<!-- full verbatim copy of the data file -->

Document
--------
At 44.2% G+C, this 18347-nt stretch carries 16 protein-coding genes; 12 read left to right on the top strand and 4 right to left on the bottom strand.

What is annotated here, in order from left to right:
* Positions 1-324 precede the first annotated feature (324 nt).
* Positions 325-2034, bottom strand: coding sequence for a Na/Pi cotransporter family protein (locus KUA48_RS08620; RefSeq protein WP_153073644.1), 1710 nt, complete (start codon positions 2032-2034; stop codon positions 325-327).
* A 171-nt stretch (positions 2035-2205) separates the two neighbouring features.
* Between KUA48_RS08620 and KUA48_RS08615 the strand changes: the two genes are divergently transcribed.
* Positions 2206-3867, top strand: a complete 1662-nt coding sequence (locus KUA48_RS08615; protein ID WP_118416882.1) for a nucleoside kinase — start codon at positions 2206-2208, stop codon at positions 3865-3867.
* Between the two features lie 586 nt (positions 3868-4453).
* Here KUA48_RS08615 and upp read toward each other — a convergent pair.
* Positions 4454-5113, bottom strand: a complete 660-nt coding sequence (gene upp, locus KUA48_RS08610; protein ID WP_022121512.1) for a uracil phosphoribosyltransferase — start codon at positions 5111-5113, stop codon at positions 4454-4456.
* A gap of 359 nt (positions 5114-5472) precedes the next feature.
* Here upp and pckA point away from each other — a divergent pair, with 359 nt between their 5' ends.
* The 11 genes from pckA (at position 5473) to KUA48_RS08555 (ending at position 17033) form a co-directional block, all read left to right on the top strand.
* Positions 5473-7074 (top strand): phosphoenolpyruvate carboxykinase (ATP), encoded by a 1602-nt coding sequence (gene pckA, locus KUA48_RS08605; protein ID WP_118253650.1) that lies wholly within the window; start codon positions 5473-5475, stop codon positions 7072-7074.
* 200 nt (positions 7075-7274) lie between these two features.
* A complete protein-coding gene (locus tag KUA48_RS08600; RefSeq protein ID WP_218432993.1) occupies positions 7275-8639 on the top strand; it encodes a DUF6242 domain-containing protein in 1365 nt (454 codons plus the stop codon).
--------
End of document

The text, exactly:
At 44.2% G+C, this 18347-nt stretch carries 16 protein-coding genes; 12 read left to right on the top strand and 4 right to left on the bottom strand.

What is annotated here, in order from left to right:
* Positions 1-324 precede the first annotated feature (324 nt).
* Positions 325-2034, bottom strand: coding sequence for a Na/Pi cotransporter family protein (locus KUA48_RS08620; RefSeq protein WP_153073644.1), 1710 nt, complete (start codon positions 2032-2034; stop codon positions 325-327).
* A 171-nt stretch (positions 2035-2205) separates the two neighbouring features.
* Between KUA48_RS08620 and KUA48_RS08615 the strand changes: the two genes are divergently transcribed.
* Positions 2206-3867, top strand: a complete 1662-nt coding sequence (locus KUA48_RS08615; protein ID WP_118416882.1) for a nucleoside kinase — start codon at positions 2206-2208, stop codon at positions 3865-3867.
* Between the two features lie 586 nt (positions 3868-4453).
* Here KUA48_RS08615 and upp read toward each other — a convergent pair.
* Positions 4454-5113, bottom strand: a complete 660-nt coding sequence (gene upp, locus KUA48_RS08610; protein ID WP_022121512.1) for a uracil phosphoribosyltransferase — start codon at positions 5111-5113, stop codon at positions 4454-4456.
* A gap of 359 nt (positions 5114-5472) precedes the next feature.
* Here upp and pckA point away from each other — a divergent pair, with 359 nt between their 5' ends.
* The 11 genes from pckA (at position 5473) to KUA48_RS08555 (ending at position 17033) form a co-directional block, all read left to right on the top strand.
* Positions 5473-7074 (top strand): phosphoenolpyruvate carboxykinase (ATP), encoded by a 1602-nt coding sequence (gene pckA, locus KUA48_RS08605; protein ID WP_118253650.1) that lies wholly within the window; start codon positions 5473-5475, stop codon positions 7072-7074.
* 200 nt (positions 7075-7274) lie between these two features.
* A complete protein-coding gene (locus tag KUA48_RS08600; RefSeq protein ID WP_218432993.1) occupies positions 7275-8639 on the top strand; it encodes a DUF6242 domain-containing protein in 1365 nt (454 codons plus the stop codon).